The tragedy and blessing of a Christmas day

I brought a baby home with me on Christmas Eve 2011.

He was born just before Halloween and we met him on December 1st when my wife and I adopted him. But instead of counting down to his first Christmas, we crossed out days until he was released from a neonatal intensive care unit in San Antonio, where he trembled in our arms as he recovered from a tough entry into the world. He learned before most that life can be merciless.

Suzanna Feliciano, a magical nurse, predicted daily that he would recover enough to get his discharge papers in time for the holidays. She would be right (and doctors wrong) about his resilience. You and The Kid stay in touch and ultimately sound like two Texans talking about horses.

The world stands still when you spend a month in a neonatal intensive care unit. On our way back home on December 24th there was a swirling blur of the monochrome hospital and technicolor of Oz. When we got to Stamford we didn’t tell anyone we were back except for a few friends who came up with gifts and popular ready-made meals came by.

I could tell you so many details of those hours of wonder. But a decade later, my mind kept wandering to the unimaginable tragedy that happened just a few kilometers away.

On Christmas Day 2011, Madonna Badger’s three young daughters and their parents were killed in a night fire in their home in the Shippan neighborhood of Stamford.

It sent me back to work as the managing editor of the Stamford Advocate. When I spoke to Kate King, the reporter who was at the scene, I immediately saw where it was happening. Four months earlier I had gone to the top of Shippan in search of people who could not resist watching the wrath of Hurricane Irene across Long Island Sound from across the retaining wall.

My baseball cap was ripped off when I opened my car door. I took pictures of a man using a chainsaw to cut a tree that had fallen on his house while the storm danced around him. Then I ran up a neighboring driveway to get my hat. It was the badger lot that led to the house that was being renovated that summer.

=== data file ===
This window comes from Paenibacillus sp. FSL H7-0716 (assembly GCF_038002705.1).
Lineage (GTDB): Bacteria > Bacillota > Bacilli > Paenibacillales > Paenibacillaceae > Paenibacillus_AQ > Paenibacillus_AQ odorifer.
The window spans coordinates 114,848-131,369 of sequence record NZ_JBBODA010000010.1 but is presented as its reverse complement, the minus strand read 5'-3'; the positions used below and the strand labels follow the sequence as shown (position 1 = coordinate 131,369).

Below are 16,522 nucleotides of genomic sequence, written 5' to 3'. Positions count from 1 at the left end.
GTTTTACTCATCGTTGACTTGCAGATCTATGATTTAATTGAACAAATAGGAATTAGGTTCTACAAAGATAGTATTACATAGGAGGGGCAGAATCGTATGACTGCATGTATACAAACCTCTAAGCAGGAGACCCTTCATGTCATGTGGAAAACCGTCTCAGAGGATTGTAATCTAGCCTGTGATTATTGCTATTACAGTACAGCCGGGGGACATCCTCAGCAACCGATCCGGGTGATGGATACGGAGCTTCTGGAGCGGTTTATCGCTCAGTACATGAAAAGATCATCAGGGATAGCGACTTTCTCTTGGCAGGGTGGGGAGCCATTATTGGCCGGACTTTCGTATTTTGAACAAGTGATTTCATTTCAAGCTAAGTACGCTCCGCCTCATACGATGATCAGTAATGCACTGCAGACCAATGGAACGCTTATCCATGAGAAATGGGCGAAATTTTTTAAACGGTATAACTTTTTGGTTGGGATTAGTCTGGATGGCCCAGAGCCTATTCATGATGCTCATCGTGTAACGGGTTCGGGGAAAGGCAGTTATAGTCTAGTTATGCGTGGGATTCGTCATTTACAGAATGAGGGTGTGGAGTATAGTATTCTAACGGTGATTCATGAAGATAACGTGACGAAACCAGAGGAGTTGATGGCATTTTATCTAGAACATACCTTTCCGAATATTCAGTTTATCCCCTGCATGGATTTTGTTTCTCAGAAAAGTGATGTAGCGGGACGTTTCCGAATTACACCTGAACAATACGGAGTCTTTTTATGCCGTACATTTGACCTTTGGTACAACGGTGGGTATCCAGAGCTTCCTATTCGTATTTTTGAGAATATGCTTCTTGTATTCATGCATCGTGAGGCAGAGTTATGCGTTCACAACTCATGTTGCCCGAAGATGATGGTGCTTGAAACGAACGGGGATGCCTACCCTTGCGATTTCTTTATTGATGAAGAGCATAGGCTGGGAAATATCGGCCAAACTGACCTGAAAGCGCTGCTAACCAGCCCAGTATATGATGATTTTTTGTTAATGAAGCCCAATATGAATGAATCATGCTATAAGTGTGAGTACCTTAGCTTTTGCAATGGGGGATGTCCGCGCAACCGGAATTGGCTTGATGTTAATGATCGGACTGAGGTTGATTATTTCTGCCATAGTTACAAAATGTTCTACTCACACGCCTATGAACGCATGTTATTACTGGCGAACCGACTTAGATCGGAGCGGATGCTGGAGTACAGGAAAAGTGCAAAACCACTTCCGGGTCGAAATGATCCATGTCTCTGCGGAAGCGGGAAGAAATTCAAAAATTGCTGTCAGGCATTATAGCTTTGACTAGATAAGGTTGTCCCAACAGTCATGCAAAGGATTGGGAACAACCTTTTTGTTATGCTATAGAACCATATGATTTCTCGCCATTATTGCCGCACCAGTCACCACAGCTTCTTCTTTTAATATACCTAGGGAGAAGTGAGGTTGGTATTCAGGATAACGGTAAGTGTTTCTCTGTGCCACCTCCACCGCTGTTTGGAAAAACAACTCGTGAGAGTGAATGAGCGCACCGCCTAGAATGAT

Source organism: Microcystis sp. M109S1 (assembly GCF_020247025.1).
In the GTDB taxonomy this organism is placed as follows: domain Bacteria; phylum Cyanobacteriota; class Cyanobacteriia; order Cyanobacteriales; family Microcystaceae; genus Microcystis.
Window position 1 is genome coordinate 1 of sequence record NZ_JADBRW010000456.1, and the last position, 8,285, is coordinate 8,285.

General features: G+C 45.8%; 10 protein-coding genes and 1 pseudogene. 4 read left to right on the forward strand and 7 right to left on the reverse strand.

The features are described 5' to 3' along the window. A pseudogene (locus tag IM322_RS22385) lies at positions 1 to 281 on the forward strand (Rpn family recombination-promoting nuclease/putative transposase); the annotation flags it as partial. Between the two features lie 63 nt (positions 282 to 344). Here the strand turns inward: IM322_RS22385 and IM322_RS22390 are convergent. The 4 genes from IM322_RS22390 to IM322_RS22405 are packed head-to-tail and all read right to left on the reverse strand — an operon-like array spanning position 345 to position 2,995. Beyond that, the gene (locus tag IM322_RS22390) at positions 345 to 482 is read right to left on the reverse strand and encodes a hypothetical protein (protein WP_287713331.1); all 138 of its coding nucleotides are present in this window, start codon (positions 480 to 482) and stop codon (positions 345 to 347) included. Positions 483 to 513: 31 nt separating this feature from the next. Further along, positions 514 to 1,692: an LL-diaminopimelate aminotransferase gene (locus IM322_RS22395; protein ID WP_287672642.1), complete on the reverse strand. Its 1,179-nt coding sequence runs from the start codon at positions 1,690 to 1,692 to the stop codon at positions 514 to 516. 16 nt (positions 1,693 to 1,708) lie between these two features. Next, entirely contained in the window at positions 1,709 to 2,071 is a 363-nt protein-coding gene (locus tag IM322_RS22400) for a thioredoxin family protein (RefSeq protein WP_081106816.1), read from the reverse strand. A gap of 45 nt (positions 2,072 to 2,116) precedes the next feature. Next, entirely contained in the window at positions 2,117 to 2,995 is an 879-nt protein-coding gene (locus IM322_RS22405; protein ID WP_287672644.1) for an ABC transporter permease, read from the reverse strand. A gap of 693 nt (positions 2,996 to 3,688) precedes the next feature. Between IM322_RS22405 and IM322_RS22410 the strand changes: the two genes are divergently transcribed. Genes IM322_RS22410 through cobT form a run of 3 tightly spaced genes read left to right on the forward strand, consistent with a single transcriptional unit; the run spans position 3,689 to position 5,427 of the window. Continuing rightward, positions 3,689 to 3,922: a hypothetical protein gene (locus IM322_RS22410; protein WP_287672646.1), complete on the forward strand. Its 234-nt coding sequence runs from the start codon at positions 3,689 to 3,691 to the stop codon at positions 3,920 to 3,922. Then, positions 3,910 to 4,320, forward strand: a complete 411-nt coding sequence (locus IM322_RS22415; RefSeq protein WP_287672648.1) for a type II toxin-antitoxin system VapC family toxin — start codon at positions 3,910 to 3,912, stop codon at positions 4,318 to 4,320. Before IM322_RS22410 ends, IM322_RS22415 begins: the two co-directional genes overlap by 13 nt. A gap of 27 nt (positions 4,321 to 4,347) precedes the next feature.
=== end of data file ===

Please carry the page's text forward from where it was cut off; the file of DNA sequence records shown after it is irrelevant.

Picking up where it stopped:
On Christmas morning the house was surrounded by firefighters and the horror that 9-year-old Lily and 7-year-old twins Sarah and Grace and their grandparents Lomer and Pauline Johnson could not be saved.

City officials made the appalling decision to demolish the remains of the 116-year-old Victorian building the next day. The city of Stamford eventually paid millions of lawsuits accusing it of covering up inadequate inspections. Worse still, the Stamford leaders refused to let the state take power. I prefer to believe that the officers who made the call were shocked themselves. In any case, all hope of a proper investigation was lost in the ashes.

That didn’t stop journalists or Madonna from looking for answers. She appreciated the coverage that resulted in a summit meeting in her office with me and three colleagues the following November: Kate, Angela Carella and Jon Lucas. Bands performing at the Veterans Day Parade downstairs in New York served as the soundtrack when Badger presented a slideshow of their own investigation.

She also agreed to share her recovery story over the past 11 months. Kate wrote an elegant short story so well crafted that my wife later used it to teach long-form journalism to college students.

When we published the stories on Christmas Day 2012, it became known that Madonna had sought refuge in Thailand from the Christmas memories in December. But even those 8,500 miles were not enough to prevent news of the children killed in the December 14th tragedy of Sandy Hook from reaching them. I LOVE YOU.’ And that was all I had to hear. I love you all and pray for you all. “

It doesn’t take an anniversary to bring back memories of that miserable Christmas. A friend, Tom Brown, was among the tortured firefighters. When I mention it was 10 years ago, he tells me that every day he thinks of seeing the bodies of the grandfather and the girls. I awkwardly apologize for bringing his thoughts back there. Tom finds the right words to calm me down: “John, I’m also thinking of my younger days as first base for my college baseball team.”

Yes, torment and bliss can coexist. I will never forget the fire on Christmas Day 2011, but also always the reminder that our son comes home for the first time during these hours.

Madonna told Kate “that bond that exists between a mother and each of her children – that bond was basically severed on Christmas morning.”

But by the end of our meeting in her office, I saw evidence of her ability to heal. As we waited for the elevator to arrive, she noticed that Jon was battling a stubborn cold and had to take care of himself. Jon revealed he got it from his 2-year-old daughter when a virus flooded her daycare.

Then, remarkably, Madonna Badger beamed and commented on the miracles of the two-year-old.

She was a mother at that moment, always and forever a mother.

John Breunig is the editorial editor of the Stamford Advocate and Greenwich Time. [email protected];

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